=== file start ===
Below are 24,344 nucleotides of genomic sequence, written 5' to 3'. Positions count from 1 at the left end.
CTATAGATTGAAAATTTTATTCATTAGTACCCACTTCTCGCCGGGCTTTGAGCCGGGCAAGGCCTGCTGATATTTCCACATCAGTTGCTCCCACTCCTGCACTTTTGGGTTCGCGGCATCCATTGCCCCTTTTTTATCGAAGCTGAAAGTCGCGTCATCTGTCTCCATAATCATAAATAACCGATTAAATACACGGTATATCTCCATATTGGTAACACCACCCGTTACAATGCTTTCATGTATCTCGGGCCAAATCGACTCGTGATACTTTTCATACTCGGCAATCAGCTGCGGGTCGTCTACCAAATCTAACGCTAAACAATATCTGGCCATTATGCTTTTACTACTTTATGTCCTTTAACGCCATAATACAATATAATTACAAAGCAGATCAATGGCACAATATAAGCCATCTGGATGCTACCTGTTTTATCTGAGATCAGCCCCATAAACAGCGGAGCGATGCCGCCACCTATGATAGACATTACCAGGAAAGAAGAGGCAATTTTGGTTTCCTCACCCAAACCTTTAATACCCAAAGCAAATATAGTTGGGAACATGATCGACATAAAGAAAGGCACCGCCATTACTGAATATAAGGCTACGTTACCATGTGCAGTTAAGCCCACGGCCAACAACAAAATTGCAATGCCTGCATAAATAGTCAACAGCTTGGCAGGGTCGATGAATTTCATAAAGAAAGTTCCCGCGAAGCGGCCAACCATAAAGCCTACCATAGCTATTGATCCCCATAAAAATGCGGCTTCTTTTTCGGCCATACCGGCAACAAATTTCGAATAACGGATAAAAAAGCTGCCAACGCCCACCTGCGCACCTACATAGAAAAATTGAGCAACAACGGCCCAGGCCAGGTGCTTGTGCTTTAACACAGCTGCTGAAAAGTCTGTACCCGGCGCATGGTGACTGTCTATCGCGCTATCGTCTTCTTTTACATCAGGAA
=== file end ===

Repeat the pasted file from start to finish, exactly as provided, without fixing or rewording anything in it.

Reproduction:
Below are 24,344 nucleotides of genomic sequence, written 5' to 3'. Positions count from 1 at the left end.
CTATAGATTGAAAATTTTATTCATTAGTACCCACTTCTCGCCGGGCTTTGAGCCGGGCAAGGCCTGCTGATATTTCCACATCAGTTGCTCCCACTCCTGCACTTTTGGGTTCGCGGCATCCATTGCCCCTTTTTTATCGAAGCTGAAAGTCGCGTCATCTGTCTCCATAATCATAAATAACCGATTAAATACACGGTATATCTCCATATTGGTAACACCACCCGTTACAATGCTTTCATGTATCTCGGGCCAAATCGACTCGTGATACTTTTCATACTCGGCAATCAGCTGCGGGTCGTCTACCAAATCTAACGCTAAACAATATCTGGCCATTATGCTTTTACTACTTTATGTCCTTTAACGCCATAATACAATATAATTACAAAGCAGATCAATGGCACAATATAAGCCATCTGGATGCTACCTGTTTTATCTGAGATCAGCCCCATAAACAGCGGAGCGATGCCGCCACCTATGATAGACATTACCAGGAAAGAAGAGGCAATTTTGGTTTCCTCACCCAAACCTTTAATACCCAAAGCAAATATAGTTGGGAACATGATCGACATAAAGAAAGGCACCGCCATTACTGAATATAAGGCTACGTTACCATGTGCAGTTAAGCCCACGGCCAACAACAAAATTGCAATGCCTGCATAAATAGTCAACAGCTTGGCAGGGTCGATGAATTTCATAAAGAAAGTTCCCGCGAAGCGGCCAACCATAAAGCCTACCATAGCTATTGATCCCCATAAAAATGCGGCTTCTTTTTCGGCCATACCGGCAACAAATTTCGAATAACGGATAAAAAAGCTGCCAACGCCCACCTGCGCACCTACATAGAAAAATTGAGCAACAACGGCCCAGGCCAGGTGCTTGTGCTTTAACACAGCTGCTGAAAAGTCTGTACCCGGCGCATGGTGACTGTCTATCGCGCTATCGTCTTCTTTTACATCAGGAA